Bringing it Home: Jabber's Jeremie on Instant Messaging and Embedded Linux

When we wrote to Jeremie Miller at the last minute for some deep-tech input, he wrote back, “I've attempted to create a more technical section wrt linux devices and Jabber, but I was really struggling to find something solid to describe and make it sound complex (after all, Jabber is simple).” But he sent something anyway, and it does the job. Read on.

—Doc Searls

Embedded Linux & Jabber at Work: The x10 example

So let's say you've got a computer running the service as, and a couple x10 devices such as a light on your desk as and a motion sensor as

The Jabber client on your wireless web pad is connected to your server, and you're subscribed to the presence of both of the x10 devices. Your client receives:

   <presence from="">
    <status>Motion Detected</status>
alerting you that your wife arrived home, and you send a message:
   <message to="">
which activates the light by your desk (so it appears like you've been working instead of lounging on the deck).

Let's take this example a generation further into the future, where you have added a Lineo Embeddix based greeting device to our front entrance. The hypothetical wireless device, let's call it greetix, has a microphone, speaker, camera, and can perform simple voice recognition as well as function as an embedded Jabber client.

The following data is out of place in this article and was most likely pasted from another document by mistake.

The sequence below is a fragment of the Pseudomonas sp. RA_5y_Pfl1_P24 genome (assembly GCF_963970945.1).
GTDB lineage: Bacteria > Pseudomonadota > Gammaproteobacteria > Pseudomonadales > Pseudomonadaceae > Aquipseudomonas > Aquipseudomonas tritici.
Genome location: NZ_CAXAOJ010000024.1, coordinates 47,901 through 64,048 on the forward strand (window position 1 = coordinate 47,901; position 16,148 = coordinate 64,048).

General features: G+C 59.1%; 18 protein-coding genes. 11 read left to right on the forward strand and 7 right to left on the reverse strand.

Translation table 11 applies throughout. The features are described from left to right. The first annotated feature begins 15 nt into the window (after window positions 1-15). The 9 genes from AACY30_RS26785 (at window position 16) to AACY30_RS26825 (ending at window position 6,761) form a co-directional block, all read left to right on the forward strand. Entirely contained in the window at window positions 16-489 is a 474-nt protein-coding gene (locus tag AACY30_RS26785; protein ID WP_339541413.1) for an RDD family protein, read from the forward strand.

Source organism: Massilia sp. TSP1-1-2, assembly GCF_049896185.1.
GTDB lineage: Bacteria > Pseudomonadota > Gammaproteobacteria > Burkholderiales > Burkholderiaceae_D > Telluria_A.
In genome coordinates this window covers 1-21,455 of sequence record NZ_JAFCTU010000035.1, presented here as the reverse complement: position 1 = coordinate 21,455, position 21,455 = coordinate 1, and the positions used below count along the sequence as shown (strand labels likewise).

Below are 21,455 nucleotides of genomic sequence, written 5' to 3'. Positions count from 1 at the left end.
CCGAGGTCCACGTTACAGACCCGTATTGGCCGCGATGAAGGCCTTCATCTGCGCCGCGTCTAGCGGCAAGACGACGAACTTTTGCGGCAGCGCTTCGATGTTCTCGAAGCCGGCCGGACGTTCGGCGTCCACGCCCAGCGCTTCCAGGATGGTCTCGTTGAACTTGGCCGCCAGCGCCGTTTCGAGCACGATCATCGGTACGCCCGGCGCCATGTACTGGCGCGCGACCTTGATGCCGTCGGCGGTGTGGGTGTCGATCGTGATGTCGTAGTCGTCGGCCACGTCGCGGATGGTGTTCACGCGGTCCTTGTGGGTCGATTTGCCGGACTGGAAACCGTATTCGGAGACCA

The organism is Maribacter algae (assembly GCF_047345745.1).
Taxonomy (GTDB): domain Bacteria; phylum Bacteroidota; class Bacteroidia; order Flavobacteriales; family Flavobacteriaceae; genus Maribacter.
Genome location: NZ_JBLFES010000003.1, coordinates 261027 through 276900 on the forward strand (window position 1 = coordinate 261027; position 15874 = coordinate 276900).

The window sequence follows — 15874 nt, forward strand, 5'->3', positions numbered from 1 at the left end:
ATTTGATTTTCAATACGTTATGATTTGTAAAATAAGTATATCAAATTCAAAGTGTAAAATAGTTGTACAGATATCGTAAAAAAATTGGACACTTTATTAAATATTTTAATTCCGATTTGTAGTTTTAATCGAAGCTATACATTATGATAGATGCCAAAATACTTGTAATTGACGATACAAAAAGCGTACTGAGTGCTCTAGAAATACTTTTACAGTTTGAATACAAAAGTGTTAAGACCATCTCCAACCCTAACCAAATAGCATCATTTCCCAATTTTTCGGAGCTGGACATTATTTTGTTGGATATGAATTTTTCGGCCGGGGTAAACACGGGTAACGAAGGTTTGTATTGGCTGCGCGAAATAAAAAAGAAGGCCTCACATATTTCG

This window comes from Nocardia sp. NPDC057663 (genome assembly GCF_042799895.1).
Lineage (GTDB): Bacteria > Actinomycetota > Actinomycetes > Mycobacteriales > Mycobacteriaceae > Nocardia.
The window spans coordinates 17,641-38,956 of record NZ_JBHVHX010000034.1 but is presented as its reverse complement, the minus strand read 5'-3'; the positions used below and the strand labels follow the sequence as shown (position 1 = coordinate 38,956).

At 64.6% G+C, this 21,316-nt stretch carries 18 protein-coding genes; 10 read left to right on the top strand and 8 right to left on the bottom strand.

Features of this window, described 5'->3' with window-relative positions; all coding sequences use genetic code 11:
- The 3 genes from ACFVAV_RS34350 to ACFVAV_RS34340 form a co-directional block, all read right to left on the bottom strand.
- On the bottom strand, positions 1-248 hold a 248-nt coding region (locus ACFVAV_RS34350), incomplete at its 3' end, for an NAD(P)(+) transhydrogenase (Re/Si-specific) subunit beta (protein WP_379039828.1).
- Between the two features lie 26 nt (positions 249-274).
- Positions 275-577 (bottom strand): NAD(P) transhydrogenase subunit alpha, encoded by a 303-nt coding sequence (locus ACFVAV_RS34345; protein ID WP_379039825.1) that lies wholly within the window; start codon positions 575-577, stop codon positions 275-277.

When an individual approaches, greetix would take a snapshot and attach the picture and a mp3 audio stream to it's current presence:

   <presence from="">
    <status>Guest Waiting</status>
    <x xmlns="jabber:x:oob" uri=""/>
    <x xmlns="jabber:x:oob"
Any one family member subscribed to the greetix would receive this (remotely as well, such as if you were at work), and if the client supported image viewing or mp3 streaming it could offer those options. You could then send a message:
   <message to=""><body>unlock</body></message>
or send a command to the greetix instructing it to take a voice message:
   <message to=""><body>not home</body></message>
Also, the server could utilize the image for face recognition and intelligently react to the presence. The greetix could also be subscribed to family members and other devices at home, such as internal motion detectors, allowing it to react appropriately if nobody is available.

By allowing the conversation between the greetix, server, family members' clients and other devices to be structured in a common XML format, many other possibilities exist: logging and archiving on the server; auto responses for recognized individuals or time of day; context-sensitive server generated audio menus; voice messages; gateway H323 audio to a phone/cell call; text to speech; diverse access to all devices and functionality; and intelligent management of the conversations and relationships between devices and humans.